Food Science pp 245-263 | Cite as

Irradiation, Microwave, and Ohmic Processing of Foods

  • Norman N. Potter
  • Joseph H. Hotchkiss
Part of the Food Science Text Series book series (FSTS)

Abstract

Both irradiation and microwave heating employ radiant energies which affect foods when their energy is absorbed, whereas ohmic heating raises the temperature of foods by passing an electrical current through the food. Each requires special equipment to generate, control, and focus this energy. Each of these are relatively new technologies as applied to foods. Food irradiation is used primarily as a preservation method, but it also has potential as a more general unit operation to produce specific changes in food materials. Microwave energy, on the other hand, has been employed especially to produce rapid and unique heating effects, one application of which can be food preservation. Ohmic heating is the newest and least used of the three technologies. Like microwave heating, ohmic heating can preserve foods by the application of heat and has the ability to very rapidly heat foods with minimal destruction.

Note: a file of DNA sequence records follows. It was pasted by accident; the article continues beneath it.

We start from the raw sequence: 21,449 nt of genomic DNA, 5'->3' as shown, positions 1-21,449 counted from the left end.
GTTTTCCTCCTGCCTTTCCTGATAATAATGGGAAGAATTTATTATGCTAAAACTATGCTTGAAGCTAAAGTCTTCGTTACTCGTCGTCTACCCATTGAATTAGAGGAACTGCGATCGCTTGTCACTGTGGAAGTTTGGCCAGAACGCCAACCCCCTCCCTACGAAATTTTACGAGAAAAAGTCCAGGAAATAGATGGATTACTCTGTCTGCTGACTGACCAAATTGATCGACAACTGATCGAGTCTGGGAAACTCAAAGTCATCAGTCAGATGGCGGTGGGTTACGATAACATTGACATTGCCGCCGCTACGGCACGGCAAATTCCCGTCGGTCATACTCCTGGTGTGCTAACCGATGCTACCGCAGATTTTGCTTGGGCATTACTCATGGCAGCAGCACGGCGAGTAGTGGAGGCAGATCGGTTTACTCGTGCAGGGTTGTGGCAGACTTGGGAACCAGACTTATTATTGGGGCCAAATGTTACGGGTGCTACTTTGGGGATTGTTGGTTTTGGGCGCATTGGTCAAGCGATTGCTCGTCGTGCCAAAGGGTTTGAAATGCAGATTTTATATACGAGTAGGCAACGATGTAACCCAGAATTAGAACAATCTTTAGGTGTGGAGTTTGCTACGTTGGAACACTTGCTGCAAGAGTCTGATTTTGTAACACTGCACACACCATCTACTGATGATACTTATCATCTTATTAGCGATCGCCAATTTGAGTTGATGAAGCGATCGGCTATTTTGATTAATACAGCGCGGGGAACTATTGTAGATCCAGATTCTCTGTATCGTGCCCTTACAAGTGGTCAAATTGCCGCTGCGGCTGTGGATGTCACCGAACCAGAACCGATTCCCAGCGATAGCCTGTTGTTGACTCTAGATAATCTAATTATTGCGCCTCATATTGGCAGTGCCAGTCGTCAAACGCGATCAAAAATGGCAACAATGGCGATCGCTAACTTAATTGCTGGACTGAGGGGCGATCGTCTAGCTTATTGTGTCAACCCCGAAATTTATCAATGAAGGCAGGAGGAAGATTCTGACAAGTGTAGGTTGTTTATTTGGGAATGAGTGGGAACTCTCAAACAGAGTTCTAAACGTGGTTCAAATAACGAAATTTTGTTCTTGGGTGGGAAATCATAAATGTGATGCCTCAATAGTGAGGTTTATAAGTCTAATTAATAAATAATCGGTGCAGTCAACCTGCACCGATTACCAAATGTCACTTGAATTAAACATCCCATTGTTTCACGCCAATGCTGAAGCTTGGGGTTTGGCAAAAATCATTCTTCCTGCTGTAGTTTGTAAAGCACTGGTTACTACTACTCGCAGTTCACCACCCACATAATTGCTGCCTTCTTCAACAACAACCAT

Keywords

Migration Peroxide Starch Microwave Convection 

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Copyright information

© Springer Science+Business Media New York 1995

Authors and Affiliations

  • Norman N. Potter
  • Joseph H. Hotchkiss

There are no affiliations available

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